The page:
The Independent National Electoral Commission (INEC) has fixed June 28, for the resumption of its suspended Continuous Voter Registration across the country, with new technology.

The Chairman of the Commission, Prof. Mahmood Yakubu, at a news briefing on Thursday said that the exercise would continue until the third quarter of 2022.

Yakubu also announced that the Commission would replace its Direct Data Capture Machine (DDCM) introduced in 2011 for voter registration with a new technology called, INEC Voter Enrolment Device (IVED).

The registration exercise took place continuously from April 27, 2017 and was suspended on Aug. 31, 2018.

The suspension was “to enable the commission to prepare the data for the production of register of voters and printing of Permanent Voter Cards (PVCs) for the 2019 general elections”.

Yakubu said that INEC could not resume the exercise in 2019 due to litigations that followed the general elections and several off-cycle elections, particularly the Kogi and Bayelsa governorship polls.

According to him in both states polls the same the same register of voter for 2019 was.

He added that the CVR could not also come up in 2020 largely due to the outbreak of COVID-19 pandemic.

He said that although the Commission earlier promised to start the exercise before the end of first quarter of 2022, the target could not be met for three reasons.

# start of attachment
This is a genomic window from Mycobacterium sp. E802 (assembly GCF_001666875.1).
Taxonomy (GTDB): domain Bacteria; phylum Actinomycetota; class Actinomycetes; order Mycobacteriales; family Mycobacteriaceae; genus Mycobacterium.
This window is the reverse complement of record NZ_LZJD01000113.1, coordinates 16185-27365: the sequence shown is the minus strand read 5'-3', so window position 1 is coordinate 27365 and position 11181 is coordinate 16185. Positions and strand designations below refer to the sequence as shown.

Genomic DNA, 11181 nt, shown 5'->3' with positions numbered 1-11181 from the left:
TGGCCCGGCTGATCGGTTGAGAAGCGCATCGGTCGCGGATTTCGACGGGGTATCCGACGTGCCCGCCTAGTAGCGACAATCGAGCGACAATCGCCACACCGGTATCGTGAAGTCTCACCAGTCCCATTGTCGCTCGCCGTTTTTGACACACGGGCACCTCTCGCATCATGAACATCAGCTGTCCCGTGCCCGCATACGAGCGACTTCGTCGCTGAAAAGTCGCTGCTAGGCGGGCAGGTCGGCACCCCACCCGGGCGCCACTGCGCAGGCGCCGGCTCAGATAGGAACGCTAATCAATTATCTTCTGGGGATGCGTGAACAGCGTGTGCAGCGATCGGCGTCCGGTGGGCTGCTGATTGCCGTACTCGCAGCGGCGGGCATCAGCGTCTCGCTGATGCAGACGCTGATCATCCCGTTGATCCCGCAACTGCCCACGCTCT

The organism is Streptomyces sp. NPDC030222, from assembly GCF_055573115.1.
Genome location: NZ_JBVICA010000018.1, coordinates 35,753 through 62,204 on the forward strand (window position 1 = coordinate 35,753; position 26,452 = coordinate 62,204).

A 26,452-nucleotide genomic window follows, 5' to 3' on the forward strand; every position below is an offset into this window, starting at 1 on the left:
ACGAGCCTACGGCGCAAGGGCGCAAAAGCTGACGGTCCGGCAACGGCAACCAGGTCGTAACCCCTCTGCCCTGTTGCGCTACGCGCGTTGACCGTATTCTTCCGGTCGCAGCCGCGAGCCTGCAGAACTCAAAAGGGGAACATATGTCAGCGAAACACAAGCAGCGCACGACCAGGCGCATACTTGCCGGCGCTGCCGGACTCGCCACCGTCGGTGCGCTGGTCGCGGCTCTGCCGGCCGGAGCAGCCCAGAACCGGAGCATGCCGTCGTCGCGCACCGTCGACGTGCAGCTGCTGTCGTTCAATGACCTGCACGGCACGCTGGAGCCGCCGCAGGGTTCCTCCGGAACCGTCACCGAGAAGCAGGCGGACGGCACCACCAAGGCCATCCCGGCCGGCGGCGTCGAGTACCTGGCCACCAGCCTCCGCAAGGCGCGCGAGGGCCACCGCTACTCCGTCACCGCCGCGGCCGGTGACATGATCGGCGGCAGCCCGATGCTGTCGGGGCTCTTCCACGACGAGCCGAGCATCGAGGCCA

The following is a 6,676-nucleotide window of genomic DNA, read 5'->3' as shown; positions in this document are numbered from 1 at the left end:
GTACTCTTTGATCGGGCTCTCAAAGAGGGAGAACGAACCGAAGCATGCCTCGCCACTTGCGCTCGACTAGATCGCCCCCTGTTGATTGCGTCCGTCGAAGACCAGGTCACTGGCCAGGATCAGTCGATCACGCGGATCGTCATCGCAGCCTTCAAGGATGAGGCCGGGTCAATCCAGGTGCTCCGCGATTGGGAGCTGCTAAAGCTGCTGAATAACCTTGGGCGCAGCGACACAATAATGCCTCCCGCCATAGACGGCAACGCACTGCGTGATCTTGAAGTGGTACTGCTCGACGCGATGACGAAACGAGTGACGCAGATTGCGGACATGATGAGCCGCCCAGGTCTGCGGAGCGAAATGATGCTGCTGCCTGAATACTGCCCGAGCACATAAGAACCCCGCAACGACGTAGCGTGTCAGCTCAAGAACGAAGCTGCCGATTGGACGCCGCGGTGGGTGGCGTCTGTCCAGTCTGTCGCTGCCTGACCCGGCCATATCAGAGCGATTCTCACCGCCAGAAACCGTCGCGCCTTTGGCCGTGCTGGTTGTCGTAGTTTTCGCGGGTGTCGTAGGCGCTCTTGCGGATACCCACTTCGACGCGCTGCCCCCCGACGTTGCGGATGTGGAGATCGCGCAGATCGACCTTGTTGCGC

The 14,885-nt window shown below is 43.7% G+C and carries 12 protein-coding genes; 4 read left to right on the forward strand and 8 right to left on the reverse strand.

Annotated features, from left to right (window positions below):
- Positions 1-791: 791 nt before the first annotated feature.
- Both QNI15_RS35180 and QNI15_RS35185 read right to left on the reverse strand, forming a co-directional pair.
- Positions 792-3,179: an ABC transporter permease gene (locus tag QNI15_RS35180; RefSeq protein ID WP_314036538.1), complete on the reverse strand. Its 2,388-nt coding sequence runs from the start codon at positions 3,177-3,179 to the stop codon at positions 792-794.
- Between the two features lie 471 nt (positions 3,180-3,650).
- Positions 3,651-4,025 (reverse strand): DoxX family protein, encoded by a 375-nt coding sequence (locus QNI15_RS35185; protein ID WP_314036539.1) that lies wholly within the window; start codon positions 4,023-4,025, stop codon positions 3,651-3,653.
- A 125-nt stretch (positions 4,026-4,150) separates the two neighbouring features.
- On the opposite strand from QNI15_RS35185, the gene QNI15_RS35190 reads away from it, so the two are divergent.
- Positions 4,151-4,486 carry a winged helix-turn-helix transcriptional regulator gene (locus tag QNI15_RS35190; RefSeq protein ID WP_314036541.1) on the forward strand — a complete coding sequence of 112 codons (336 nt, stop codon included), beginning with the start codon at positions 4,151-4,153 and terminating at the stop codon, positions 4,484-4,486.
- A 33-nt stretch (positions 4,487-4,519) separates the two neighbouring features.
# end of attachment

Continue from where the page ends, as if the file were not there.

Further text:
“The first is the establishment of new systems that would ensure safer CVR exercise in the context of the COVID-19 pandemic.

“In this regard, the Commission is building a new online registration portal that would enable new registrants to commence registration online and subsequently complete the capture of their biometric data at designated registration centres.

“This is designed to reduce crowding. Through the online portal, they can schedule their visits to the registration centres to suit their convenience.

“Above all, a CVR locator is integrated into the new portal which will enable online registrants to locate the nearest registration centre available to them to complete their registration.

“Previously, registered voters who wished to transfer their voting locations, apply for replacement of their PVCs or correct their personal information had to appear physically at the registration centres.

“The development of this portal, which is being done in-house by our engineers, has taken a little more time to complete than the Commission anticipated.”

Yakubu added that the exercise could not start on the targeted quarter due to the commission’s determination to expand voter access to polling units across the country, of which it needed more time.


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